This conundrum of the role of the observer in the equation has been the topic of heated debate among scientists for some time. Recent thought follows the reductionist theory that the universe exists – period – and that the human observer has no effect on it at all, and that everything would go on just as it has been deduced to have done even in the presence of an automaton observer.
Nyagh! Irrespective of whether the observer is intelligent or not, the fact that anything can only exist as a result of observation indicates the presence of something outside of the event itself which causes it to manifest. In terms of human existence, we shall call this consciousness.
By this token, nothing could exist without the presence of this emanating force. Einstein proved this with the theory of relativity, in conjunction with Maxwell’s electromagnetic theories; everything is particular in nature and exists in discrete quanta.
However, quantum mechanics does allow for the propagation of signals faster than the speed of light, i.e. superluminal. This result is, in turn, forbidden by the theory of relativity and caused Einstein (amongst others) some concern. Even he labelled it “spooky”.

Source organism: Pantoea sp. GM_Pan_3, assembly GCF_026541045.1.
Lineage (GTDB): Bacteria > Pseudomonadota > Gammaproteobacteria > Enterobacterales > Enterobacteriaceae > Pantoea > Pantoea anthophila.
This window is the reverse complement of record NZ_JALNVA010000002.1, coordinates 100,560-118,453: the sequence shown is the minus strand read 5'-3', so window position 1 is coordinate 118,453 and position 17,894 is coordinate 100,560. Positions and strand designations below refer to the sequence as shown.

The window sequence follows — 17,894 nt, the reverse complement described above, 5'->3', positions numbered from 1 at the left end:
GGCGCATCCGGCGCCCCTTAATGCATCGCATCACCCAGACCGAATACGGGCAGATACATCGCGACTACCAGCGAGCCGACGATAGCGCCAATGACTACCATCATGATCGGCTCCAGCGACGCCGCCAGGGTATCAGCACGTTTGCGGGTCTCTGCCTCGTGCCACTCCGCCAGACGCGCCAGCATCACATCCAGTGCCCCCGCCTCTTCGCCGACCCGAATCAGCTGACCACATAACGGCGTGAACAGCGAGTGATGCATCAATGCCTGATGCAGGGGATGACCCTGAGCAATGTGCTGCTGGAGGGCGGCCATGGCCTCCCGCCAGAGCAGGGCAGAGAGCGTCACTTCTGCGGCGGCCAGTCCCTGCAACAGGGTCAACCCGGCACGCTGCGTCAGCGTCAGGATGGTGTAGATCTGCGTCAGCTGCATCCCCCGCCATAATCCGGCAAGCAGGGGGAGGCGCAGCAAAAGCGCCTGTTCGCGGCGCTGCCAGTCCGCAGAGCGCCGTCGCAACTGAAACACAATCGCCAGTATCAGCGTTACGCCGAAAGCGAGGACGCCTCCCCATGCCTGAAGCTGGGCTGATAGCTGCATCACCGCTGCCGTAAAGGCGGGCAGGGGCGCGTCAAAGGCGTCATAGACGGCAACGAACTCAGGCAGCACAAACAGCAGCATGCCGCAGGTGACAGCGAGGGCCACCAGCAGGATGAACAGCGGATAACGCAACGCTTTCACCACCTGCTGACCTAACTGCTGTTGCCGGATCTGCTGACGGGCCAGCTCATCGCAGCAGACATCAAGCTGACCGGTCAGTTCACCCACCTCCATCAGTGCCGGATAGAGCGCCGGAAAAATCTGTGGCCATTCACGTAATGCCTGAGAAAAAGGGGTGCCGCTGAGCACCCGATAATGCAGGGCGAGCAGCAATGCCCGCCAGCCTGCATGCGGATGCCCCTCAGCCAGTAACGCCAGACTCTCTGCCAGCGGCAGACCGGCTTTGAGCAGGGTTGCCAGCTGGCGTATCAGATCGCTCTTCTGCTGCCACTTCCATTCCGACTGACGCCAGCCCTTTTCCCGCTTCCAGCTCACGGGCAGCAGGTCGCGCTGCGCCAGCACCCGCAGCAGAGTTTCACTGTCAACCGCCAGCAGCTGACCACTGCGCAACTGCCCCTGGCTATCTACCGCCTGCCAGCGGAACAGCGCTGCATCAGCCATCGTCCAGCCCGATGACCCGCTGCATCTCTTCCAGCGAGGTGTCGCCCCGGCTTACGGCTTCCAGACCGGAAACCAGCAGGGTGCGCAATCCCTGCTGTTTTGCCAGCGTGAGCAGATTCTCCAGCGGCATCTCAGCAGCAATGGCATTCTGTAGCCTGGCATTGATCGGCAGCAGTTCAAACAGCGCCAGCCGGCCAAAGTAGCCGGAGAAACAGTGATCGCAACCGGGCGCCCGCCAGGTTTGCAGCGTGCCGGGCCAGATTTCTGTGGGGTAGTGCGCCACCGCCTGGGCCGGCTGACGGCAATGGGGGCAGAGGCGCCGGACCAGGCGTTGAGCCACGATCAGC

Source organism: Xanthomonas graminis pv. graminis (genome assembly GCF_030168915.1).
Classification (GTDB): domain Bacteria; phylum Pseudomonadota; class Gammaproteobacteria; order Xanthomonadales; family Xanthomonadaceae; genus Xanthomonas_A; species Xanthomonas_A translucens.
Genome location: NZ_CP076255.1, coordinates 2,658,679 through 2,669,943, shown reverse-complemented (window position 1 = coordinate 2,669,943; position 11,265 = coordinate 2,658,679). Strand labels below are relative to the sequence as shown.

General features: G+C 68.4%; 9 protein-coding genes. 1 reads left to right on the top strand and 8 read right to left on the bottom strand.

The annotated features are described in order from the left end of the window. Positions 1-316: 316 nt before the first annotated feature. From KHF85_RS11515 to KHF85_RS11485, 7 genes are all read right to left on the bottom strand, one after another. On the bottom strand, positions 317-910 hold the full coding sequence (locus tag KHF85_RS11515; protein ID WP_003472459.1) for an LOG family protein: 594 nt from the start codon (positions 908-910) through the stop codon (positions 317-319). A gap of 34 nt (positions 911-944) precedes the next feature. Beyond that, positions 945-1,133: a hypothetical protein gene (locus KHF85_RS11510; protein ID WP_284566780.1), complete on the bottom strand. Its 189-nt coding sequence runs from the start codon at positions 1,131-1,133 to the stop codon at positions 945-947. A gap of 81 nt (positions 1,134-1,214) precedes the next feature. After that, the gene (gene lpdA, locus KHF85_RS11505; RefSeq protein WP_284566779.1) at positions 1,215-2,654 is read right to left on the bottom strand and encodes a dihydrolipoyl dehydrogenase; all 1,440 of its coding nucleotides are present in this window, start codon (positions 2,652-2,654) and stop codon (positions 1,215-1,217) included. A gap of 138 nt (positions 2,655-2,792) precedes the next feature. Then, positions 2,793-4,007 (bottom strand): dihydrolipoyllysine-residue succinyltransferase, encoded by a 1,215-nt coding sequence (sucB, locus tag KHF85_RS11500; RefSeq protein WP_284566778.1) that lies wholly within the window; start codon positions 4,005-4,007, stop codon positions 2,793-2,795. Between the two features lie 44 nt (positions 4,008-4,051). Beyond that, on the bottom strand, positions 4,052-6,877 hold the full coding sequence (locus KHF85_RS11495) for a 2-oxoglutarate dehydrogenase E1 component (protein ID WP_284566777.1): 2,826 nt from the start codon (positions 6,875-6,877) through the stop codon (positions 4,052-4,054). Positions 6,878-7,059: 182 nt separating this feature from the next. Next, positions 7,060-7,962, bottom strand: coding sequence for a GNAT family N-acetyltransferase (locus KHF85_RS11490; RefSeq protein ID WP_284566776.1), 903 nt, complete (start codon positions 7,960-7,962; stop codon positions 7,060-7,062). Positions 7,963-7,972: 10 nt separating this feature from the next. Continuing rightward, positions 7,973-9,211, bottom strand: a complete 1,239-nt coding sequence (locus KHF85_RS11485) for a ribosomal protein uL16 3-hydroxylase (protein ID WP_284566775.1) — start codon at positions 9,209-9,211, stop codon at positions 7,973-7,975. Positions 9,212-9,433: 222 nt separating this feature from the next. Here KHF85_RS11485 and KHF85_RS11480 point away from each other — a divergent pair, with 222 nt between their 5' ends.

It gets interesting when we find that recent, rigorous experimentation has proven that the theory of relativity holds true and that the possibility of a non-local event affecting the local events is impossible. In addition, similar rigorous experimentation has also proven that quantum mechanics also holds true, which permits the existence of superluminal speeds (i.e. non-local events within the space-time continuum defined by relativity).
As the human mind learns more of the nature of the universe, both spiritually and scientifically, we find many occurrences of micro- and macro-cosmic scenarios. On the grand scale of the universe, the presence of stars and galaxies could be likened to the presence of atoms and molecules in our own bodies and everything around us. As we explore the inner nature of matter, we uncover different layers and find smaller and smaller particles. As we explore the outer reaches of the universe, we discover new phenomena that we had never expected. The boundaries of the inner and outer universe seem to stretch just beyond our comprehension.
For a while, things remain fixed and theories become fact. But as we have seen, just around the corner is another theory waiting to be proven and replace the existing status quo. Will this theoretical convergence one day result in a unified theory of existence? What will happen if it does? Will man’s current existence come to an end when he finally understands everything? Or will he transcend, as the ancients suggested, to a new state of existence, only to reveal new mysteries on another level? Is our understanding of the universe merely a reflection of the maturity of our consciousness and this whole process merely one perception of the process of an entity becoming self-aware? Will metaphysics and science meet one day – after all, they are getting closer?